LAKE WORTH — Palm Beach State College’s first black president Dr. Dennis P. Gallon, said he is retiring.

Gallon, who is 73, and the college’s president since 1997, said June 30, 2015, is his last day. Gallon is the 81-year-old college’s fourth president.

“President Gallon has been a pillar of the college and the community for the past 17 years,” said Carolyn L. Williams, Board of Trustee’s chairwoman, in a statement released last Tuesday. “We celebrate his remarkable career, and we cannot adequately express our appreciation for his service to our students and to Palm Beach County.”

Gallon said he is experiencing “some anxiety” over the decision, and takes pride in all the college has accomplished under his watch.

“The college has grown in size and stature, right along with the community that we are charged to serve,” said Gallon. “We all have worked and dedicated ourselves to helping our students reach their full potential and their educational objectives. Looking back, we have accomplished some amazing things.”

Those accomplishments include:

• Implementing a comprehensive curriculum, expanding programs and access via the Internet and instructional technology advances.

• Expanding the College from the 11th largest community college in Florida to the 7th largest, serving 48,000 students each year.

• Bolstering the institution’s ability to respond to workforce training and business needs in Palm Beach County, through the transfer of 45 Post-Secondary Adult Vocational Programs from the school district to the college.

  • Adding bachelor’s degrees in Supervision and Management, Information Technology and Nursing, and launching the Dr. Floyd F. Koch Honors College. In recognition of its expanded mission, the formerly named Palm Beach Community College took on a new name, Palm Beach State College, in 2010. The college was founded in 1933.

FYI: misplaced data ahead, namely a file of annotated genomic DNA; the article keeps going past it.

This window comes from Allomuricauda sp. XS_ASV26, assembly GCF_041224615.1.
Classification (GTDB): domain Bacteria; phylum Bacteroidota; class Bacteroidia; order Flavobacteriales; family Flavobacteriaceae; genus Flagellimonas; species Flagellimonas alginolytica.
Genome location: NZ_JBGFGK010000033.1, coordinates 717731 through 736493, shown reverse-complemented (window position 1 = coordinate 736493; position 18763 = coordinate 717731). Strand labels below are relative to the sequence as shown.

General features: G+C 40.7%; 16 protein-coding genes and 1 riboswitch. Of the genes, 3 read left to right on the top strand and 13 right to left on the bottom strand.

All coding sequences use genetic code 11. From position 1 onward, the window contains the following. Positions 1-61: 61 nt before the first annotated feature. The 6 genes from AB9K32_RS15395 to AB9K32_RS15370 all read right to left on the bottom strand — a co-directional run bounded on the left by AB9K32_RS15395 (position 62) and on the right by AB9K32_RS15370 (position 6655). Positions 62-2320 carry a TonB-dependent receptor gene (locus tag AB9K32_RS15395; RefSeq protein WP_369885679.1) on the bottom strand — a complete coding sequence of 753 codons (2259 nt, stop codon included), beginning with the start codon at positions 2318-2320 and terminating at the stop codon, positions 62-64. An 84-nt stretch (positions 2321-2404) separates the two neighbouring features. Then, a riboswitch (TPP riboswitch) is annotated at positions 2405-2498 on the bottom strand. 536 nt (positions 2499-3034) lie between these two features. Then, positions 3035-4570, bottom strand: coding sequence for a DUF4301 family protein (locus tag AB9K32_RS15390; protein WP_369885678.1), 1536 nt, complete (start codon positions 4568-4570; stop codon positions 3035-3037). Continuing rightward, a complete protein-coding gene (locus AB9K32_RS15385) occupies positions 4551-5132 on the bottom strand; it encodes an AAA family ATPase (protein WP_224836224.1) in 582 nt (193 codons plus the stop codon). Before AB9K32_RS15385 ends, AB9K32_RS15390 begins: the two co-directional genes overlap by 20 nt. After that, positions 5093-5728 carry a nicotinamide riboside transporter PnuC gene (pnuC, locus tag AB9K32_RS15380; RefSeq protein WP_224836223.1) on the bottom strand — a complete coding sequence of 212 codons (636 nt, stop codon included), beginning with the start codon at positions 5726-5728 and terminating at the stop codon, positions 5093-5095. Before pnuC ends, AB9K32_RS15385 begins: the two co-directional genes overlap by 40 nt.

• Adding 19 new buildings across all four of college’s current campuses.

• Gaining reaffirmation of accreditation from the Southern Association of Colleges and Schools Commission on Colleges in 2012 with no recommendations for improvement.

• Establishing a $121.5 million operating budget and an endowment that grew from $6.9 million at the beginning of President Gallon’s tenure in 1997 to $31.6 million today. The college has a $1.1 billion economic impact on Palm Beach County according to a state study released last year.

Over the next academic year, Gallon will work with the board and the administrative team to ensure a smooth transition for the next college president. A search for a new president has not been started.

“President Gallon will continue to guide ongoing projects, such as the Completion Agenda to enhance student success and the beginning of construction of our new campus in Loxahatchee Groves,” Williams said. “The new president will bring these projects to fruition and lead the college to face challenges yet to come.”

Board members expressed high praise for Gallon’s commitment to the college and his work on behalf of students. “You have left some big shoes to fill,” trustee John W. Dowd III told him.

Trustee Wendy S. Link alluded to her experiences working along with him to advance the college agenda at the state and national levels of government and in the community. “He has worked so hard for this institution.  No one would believe it unless you witnessed it yourself,” she said.

Gallon holds a Bachelor of Science degree in Business from Edward Waters College, a Master of Science in Business from Indiana University, and a Ph.D. in Higher Education Administration from the University of Florida. Before being appointed as the college’s fourth president, he taught at the secondary and post-secondary levels, including as an adjunct professor at the University of Florida’s Institute of Higher Education. He also held positions at Florida Junior College (now State College) at Jacksonville, as a faculty member and administrator, including president of the Kent Campus.